“Prison planet”, of passions, indeed!
    This is the ever-guilty hallucination of gratuitous exploitation.
    Is it any wonder that the phrase ‘Occidental androids’ comes so readily to mind! lol

    reactionaryfuture Reply:

    @Michael Rothblatt Reply:
    February 8th, 2017 at 4:33 pm

    Am I reading this correctly? the article is not clear if it is Rothbard writing

    “I would deny, as an Aristotelian and neo-Thomist, any such alleged “laws of logical structure” that the human mind necessarily imposes on the chaotic structure of reality. Instead, I would call all such laws “laws of reality,” which the mind apprehends from investigating and collating the facts of the real world.”
    https://mises.org/library/praxeology-methodology-austrian-economics

    Seems Rothbard was taking libertarianism in a Thomistic direction and attacking empiricism quite forcefully. The whole premise of working from action, and then asserting that desires must be ranked ordered in line with the goal of the action is like a truncated version of Thomistic ethics. If you also flip the motive for action from a negative one (unease) to a positive one (pursuit of goods) then the discussion changes drastically( I think. The subtleties of the philosophical issue of intellect versus will in Thomism is not a expertise of mine.) @Artxell Knaphni Reply:February 8th, 2017 at 6:06 pm has clicked onto this issue as well.

    So, whereas St Thomas can assert the following:

    “Now we are prepared to answer the question posed at the beginning of this section: what actions are those we can designate as human? The answer is this: human actions are those over which one has voluntary control (ST IaIIae 1.1). Unlike non-rational animals, human beings choose their actions according to a reasoned account of what they think is good. Seen this way, human actions are not products of deterministic causal forces. They are products of our own free judgment (liberum arbitrium), the exercise of which is a function of both intellect and will (ST Ia 83.3). When discussing what it is that makes an action “human,” then, Aquinas has in mind those capacities whereby one judges and chooses what is good. For it is through one’s ability to deliberate and judge in this way that one exercises mastery over one’s actions (ST IaIIae 1.1).”

    http://www.iep.utm.edu/aq-moral/#H2

    Mises is stuck with the animal only.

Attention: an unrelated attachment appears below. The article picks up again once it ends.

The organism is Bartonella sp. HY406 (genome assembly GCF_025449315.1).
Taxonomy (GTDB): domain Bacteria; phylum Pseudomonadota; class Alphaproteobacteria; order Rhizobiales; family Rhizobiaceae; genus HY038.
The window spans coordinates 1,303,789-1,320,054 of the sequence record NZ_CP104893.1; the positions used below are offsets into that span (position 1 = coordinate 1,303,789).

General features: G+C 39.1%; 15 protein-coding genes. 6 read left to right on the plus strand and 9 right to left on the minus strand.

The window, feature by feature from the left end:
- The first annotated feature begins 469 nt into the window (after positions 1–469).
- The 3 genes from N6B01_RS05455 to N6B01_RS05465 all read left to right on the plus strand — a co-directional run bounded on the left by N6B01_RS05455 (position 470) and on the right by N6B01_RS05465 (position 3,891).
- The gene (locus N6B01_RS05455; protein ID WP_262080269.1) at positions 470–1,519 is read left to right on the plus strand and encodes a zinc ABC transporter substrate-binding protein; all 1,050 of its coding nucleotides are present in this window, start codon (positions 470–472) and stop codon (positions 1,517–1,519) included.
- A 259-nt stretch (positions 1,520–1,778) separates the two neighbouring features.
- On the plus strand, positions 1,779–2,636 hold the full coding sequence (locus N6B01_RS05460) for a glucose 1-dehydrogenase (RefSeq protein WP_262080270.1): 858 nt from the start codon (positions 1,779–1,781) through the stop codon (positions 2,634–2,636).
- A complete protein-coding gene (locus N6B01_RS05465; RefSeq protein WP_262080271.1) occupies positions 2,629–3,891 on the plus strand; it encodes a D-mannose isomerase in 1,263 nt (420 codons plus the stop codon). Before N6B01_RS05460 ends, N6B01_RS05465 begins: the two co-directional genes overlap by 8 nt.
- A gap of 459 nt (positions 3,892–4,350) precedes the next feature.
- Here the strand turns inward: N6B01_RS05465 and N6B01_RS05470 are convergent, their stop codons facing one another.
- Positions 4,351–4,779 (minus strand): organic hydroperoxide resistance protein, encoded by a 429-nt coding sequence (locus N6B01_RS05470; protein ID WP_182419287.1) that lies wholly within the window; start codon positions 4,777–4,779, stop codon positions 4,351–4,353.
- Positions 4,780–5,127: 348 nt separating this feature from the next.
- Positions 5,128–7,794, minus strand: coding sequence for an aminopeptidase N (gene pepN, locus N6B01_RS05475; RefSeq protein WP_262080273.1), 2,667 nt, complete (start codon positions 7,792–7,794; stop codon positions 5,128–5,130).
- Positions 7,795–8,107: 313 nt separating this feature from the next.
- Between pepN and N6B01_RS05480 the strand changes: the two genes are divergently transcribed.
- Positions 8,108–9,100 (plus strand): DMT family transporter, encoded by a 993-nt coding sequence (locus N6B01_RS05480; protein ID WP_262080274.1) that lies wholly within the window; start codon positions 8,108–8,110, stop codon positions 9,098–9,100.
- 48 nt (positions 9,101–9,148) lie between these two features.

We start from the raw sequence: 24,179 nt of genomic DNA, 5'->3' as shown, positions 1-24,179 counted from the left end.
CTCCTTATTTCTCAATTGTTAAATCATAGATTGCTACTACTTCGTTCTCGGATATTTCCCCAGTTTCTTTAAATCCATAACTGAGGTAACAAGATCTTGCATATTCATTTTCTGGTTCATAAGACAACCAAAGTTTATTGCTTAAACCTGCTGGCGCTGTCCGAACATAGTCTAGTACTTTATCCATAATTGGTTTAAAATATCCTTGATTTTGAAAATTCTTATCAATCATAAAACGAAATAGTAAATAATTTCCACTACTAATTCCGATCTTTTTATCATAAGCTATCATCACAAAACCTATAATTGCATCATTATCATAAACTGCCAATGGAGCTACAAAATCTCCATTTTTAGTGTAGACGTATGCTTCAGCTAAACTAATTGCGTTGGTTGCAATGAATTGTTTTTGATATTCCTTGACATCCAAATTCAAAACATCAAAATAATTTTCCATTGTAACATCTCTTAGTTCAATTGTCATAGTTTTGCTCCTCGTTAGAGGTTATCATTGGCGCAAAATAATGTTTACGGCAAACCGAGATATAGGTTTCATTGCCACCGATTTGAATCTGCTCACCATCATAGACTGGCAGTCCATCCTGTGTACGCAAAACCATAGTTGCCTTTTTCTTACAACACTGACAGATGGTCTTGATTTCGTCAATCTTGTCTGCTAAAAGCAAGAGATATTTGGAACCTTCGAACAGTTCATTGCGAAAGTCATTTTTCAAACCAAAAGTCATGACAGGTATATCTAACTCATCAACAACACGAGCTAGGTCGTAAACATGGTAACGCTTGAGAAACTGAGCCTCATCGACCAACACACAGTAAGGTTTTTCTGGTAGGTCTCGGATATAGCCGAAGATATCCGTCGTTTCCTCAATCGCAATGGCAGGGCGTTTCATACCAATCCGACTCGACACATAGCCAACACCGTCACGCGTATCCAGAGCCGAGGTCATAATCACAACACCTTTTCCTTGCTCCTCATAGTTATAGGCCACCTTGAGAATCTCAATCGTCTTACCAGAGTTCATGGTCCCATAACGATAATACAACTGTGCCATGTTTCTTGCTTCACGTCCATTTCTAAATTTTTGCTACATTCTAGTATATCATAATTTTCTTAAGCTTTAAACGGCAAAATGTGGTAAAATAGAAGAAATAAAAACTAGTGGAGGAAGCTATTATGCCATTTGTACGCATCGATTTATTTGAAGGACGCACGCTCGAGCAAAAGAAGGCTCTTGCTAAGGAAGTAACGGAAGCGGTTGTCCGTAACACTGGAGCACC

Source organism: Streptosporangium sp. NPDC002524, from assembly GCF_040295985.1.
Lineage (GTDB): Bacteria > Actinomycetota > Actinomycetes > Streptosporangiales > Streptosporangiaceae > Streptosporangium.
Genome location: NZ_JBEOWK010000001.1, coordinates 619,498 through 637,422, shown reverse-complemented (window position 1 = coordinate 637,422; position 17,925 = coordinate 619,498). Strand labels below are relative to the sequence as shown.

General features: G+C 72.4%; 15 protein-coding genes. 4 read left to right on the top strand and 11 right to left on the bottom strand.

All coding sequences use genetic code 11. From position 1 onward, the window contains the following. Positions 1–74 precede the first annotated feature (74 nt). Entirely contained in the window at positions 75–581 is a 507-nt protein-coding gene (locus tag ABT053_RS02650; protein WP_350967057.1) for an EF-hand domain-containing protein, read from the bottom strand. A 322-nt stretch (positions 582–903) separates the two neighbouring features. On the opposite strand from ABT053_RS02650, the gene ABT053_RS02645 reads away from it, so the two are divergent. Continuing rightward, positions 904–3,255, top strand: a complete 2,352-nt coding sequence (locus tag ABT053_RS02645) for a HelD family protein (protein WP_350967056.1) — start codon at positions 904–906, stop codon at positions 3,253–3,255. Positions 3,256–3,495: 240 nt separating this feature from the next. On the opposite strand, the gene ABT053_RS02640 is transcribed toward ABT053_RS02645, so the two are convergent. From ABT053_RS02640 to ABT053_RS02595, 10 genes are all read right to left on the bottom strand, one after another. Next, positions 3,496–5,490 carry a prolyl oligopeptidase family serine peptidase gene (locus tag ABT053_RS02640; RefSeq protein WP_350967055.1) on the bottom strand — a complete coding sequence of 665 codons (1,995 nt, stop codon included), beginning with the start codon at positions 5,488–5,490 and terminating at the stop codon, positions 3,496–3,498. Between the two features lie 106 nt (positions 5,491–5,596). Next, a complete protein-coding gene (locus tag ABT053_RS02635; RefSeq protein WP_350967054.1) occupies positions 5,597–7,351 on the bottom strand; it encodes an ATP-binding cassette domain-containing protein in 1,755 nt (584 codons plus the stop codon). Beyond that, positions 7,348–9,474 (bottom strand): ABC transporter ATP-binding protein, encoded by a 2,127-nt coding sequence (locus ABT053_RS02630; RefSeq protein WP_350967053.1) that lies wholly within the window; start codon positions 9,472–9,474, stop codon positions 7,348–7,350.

Michael Rothblatt Reply:

    Yes that is Rothbard writing, and there you see his rejection of utilitarianism I wrote of. But the reason I don’t call him neo-Thomist is first because he was an atheist, and secondly because of his moral relativism (both of which, fundamentally, weaken his supposed positions, for without God there can be no inherent rights and obligations). If you want actual libertarian neo-Thomist check out Edward C. Feser. He’s very critical not of Rothbard’s economics, but of Rothbard’s philosophy.

    http://edwardfeser.blogspot.rs/2009/08/rothbard-revisited.html

    reactionaryfuture Reply:

    @Michael Rothblatt Reply:
    February 9th, 2017 at 12:02 pm

    Firstly, if that is Rothbard, then he is calling himself a neo-Thomist.

    As for Fesser’s post, I have a great deal more sympathy with Rothbard than I do Fesser there, and having read a lot of MacIntyre recently, I am beginning to understand why he is so critical of modern Thomists. I even did a post on first principles from a Thomist direction, which Rothbard is more in line with than Fessers! I mean, Fesser actually says:

    “Now it is also true, as Casey says, that it is a logical solecism to argue for an axiom or first principle.”

    I can even find commentary from St Thomas which contradicts this:

    “In our study of the principles we must carefully examine not only the conclusions and the premises from which the argument proceeds but also the considered views of others.” Commentary on the ethics lec. XII.

    and

    “Likewise, we must not seek causes equally in all matters but in some it suffices to establish a fact. This is the case with the first principles of a science since a principle is a starting point. Now, we understand some principles by induction, some by observation, some by custom and others in other ways.” Lec XII

    This is odd, until you take MacIntyre’s criticism on board from WJWR, especially page 175, where he complains that:

    “So in the construction of any demonstrative science we both argue from what we take, often rightly, to be subordinate truths to first principles (commentary on Ethics), as well as from first principles to subordinate truths (commentary on Boethius De Trintate). And in this work of coming to understand which premises it is that state what is the case per se, in such a was as to function as first principles, we continually deepen our apprehension of the content of those first principles and correct misapprehensions into which everyone tends to fall
    […]